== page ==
“They were saying ‘you are much closer than you think’ and I won a few matches, started to feel better and maybe as well I gained more confidence in my hip. I stopped thinking about it in matches – which was quite a big step.”

The pinnacle of his comeback occurred at the European Open in Antwerp. Entering the tournament with the use of a protected ranking, the Brit stunned the field by winning the tournament. Defeating fourth seed Stan Wawrinka in the final. The victory was Murray’s first ATP title since the 2017 Dubai Tennis Championships.

With his head back in the game, Murray said he is ahead of where he expects to be in regards to his hip. Hoping that there will be no more talk of quitting tennis anytime soon.

“It depends how long the hip lasts basically. I could have other injuries on top of that as well. If I am healthy, I’d love to play for as long as I can.” He concluded.

Murray is currently ranked 126th in the world.

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Jannik Sinner and Roberto Bautista Agut start their campaign with convincing wins in Berlin

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Last year’s Next Gen ATP Finals champion Jannik Sinner beat German veteran Tommy Haas 6-4 3-6 10-8 in the opening match at the Bett1 Aces, a grass exhibition tournament at the Steffi Graf Stadium. This event features ATP and WTA players and is played in front of a limited number of fans.

 

Sinner converted his only break point in the fifth game of the first set with two return winners and held on his service games to win the first set 6-4. Sinner converted his third break point to take a 3-2 lead in the first set. Haas broke straight back to draw level to 3-3. The German player broke for the second time in a row and won 12 of his 16 rallies to win the second set 6-3. Sinner bounced back in the match tie-break and raced out to a 5-2 lead. Haas clawed his way back to 7-8, but Sinner earned two match points with a forehand passing shot. The young Italian player sealed the match tie-break 10-8 on his second match point setting up a semifinal against Dominic Thiem.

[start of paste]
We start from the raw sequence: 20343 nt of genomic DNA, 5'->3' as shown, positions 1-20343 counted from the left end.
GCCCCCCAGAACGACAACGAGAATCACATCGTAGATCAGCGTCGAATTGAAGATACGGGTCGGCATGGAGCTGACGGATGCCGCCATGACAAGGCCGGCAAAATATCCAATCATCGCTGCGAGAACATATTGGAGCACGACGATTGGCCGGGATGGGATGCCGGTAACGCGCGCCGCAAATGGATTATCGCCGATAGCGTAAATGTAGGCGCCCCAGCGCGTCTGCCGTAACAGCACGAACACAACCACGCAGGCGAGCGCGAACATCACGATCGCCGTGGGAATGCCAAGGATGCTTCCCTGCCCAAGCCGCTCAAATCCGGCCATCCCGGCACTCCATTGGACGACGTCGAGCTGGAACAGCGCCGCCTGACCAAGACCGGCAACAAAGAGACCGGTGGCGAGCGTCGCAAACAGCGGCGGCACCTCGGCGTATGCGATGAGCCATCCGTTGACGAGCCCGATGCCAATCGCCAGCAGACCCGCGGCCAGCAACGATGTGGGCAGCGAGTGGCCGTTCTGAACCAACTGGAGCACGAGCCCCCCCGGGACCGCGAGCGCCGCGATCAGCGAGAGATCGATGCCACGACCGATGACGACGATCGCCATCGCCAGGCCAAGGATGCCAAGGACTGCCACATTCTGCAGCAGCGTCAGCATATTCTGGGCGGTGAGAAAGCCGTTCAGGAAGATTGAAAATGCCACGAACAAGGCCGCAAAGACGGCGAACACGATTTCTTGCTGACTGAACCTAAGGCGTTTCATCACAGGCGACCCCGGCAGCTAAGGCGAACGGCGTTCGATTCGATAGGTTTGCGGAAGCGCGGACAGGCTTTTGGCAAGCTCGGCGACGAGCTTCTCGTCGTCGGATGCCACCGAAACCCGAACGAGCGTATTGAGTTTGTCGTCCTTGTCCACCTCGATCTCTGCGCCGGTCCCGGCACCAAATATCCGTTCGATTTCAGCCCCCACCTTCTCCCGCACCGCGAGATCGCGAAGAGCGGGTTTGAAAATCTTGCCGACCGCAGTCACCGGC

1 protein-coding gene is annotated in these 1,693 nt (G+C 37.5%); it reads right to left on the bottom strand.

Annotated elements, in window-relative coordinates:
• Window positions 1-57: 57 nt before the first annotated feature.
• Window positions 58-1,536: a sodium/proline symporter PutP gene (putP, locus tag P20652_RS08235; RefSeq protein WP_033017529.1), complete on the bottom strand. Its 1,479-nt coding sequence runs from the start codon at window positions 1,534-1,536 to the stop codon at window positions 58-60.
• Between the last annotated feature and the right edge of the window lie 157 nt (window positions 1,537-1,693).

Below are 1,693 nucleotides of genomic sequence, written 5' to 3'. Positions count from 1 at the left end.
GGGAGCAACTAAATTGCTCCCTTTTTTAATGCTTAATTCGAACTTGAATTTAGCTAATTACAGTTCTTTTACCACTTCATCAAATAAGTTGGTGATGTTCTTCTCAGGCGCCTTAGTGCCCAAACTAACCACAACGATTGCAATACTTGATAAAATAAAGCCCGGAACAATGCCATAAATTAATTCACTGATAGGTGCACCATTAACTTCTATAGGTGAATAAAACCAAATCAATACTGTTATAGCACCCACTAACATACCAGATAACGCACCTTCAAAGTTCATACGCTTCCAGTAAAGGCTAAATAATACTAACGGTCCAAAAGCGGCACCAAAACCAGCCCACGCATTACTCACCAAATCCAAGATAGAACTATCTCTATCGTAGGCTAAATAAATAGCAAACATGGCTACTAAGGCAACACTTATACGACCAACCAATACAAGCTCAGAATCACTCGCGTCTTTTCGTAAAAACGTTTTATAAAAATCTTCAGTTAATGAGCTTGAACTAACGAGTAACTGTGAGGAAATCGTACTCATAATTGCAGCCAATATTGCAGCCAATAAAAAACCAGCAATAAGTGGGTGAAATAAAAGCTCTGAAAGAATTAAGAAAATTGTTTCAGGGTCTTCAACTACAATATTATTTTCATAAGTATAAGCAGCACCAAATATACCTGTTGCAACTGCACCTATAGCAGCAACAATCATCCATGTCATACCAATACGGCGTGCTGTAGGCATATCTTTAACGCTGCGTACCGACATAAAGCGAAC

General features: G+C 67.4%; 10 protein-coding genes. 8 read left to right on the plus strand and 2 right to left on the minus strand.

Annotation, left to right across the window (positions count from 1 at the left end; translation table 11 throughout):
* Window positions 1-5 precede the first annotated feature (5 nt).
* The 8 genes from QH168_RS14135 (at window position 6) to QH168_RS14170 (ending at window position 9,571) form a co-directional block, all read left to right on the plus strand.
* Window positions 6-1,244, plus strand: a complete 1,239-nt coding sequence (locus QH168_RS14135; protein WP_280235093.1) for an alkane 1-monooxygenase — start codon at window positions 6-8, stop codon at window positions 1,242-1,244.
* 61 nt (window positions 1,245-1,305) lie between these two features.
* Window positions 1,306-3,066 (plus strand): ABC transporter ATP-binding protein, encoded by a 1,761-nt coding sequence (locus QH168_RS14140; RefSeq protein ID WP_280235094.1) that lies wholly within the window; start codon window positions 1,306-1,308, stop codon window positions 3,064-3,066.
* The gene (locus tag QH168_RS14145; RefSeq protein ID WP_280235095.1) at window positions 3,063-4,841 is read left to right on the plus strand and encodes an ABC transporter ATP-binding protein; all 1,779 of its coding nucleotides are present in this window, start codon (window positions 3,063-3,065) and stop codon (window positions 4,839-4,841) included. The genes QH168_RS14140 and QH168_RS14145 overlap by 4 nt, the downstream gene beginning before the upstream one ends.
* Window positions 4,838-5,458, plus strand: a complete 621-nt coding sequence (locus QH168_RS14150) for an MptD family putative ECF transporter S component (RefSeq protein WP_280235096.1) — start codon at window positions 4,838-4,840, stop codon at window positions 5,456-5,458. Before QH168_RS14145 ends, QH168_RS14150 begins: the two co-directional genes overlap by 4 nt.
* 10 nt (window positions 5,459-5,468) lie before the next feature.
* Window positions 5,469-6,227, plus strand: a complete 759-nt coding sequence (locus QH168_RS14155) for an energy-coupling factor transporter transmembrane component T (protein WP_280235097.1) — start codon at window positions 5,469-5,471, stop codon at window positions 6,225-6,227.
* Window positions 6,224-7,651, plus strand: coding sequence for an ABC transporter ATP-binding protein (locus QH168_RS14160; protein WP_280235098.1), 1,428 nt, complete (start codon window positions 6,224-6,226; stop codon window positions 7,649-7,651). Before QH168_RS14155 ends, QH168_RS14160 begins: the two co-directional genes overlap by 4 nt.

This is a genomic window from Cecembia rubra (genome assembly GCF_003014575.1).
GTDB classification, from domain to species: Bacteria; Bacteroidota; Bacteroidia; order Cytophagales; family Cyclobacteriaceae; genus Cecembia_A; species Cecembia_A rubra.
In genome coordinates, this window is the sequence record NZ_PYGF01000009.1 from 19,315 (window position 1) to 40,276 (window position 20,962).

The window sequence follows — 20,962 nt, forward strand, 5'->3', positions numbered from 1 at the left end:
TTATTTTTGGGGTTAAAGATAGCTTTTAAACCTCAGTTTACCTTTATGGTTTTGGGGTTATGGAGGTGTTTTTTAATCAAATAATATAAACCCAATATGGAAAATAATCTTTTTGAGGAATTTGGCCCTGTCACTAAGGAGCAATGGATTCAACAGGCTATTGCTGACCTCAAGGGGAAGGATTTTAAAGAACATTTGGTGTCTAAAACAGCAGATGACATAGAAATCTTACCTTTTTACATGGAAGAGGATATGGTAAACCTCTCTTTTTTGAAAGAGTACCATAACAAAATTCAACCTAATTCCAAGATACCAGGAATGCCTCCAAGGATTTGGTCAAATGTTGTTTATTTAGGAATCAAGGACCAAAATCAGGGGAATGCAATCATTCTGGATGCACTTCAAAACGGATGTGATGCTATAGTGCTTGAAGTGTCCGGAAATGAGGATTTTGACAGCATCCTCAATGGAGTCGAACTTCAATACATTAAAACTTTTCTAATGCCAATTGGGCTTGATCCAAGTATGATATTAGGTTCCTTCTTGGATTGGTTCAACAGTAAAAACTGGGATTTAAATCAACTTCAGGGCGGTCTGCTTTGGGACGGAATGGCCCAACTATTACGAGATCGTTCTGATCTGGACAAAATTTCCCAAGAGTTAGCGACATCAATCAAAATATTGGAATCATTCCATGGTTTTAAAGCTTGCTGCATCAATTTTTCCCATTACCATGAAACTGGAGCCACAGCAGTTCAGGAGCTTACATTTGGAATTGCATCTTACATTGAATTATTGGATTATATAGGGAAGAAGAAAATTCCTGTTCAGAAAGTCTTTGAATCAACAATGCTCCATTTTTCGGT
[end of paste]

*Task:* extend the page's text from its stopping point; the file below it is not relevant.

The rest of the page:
Roberto Bautista Agut battled past Jan-Lennard Struff 6-3 3-6 10-7. In the first set Bautista dropped his serve to go down 0-2 in the opening game and faced two break points on his serve, but he came back by breaking serve twice in the sixth and eighth games to win the first set 6-3.

Struff won the second set with a break in the sixth game, but Bautista Agut took the 10-7 edge to win the match tie-break 10-7. Bautista Agut set up a semifinal against Matteo Berrettini.

Anastasja Sevastova was leading 6-4 4-3, as Julia Goerges was forced to retire injured from the match in the seventh game of the second set.  Sevastova got two breaks in the third and ninth games to win the first set 6-3.

In the final match of the day two-time Wimbledon champion Petra Kvitova cruised past Andrea Petkovic 6-4 6-1. Kvitova earned the first break in the fourth game to take a 3-1 lead. Petkovic broke straight back in the fifth game for 2-3. Kvitova converted his second break point in the 10th game to win the second set 6-4. Kvitova broke twice in the second and sixth games to win the second set 6-1.

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Jannik Sinner dreams to win the US Open and beat Roger Federer on Centre Court at Wimbledon

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Last year’s Next Gen Finals champion Jannik Sinner revealed that his dream would be to beat 20-time Grand Slam champion and eight-time Wimbledon champion Roger Federer on the Centre Court at the All England Club at Wimbledon.

 

Sinner was bidding to make his debut at Wimbledon last year, but he lost in the first round of the qualifying round.

Many fans predict that Sinner has the chance to win a Grand Slam title and become world number 1.

Sinner advanced to Antwerp ATP 250 semifinals last October at the age of 18 after beating Gael Monfils. He became the youngest ATP Tour semifinal since Borna Coric, who reached this stage in Basel at the age of 17. He saved one match point against Steve Johnson in Masters 1000 debut in Rome. He got through to the qualifying round to reach the main draw at the US Open before losing to Stan Wawrinka in the opening round.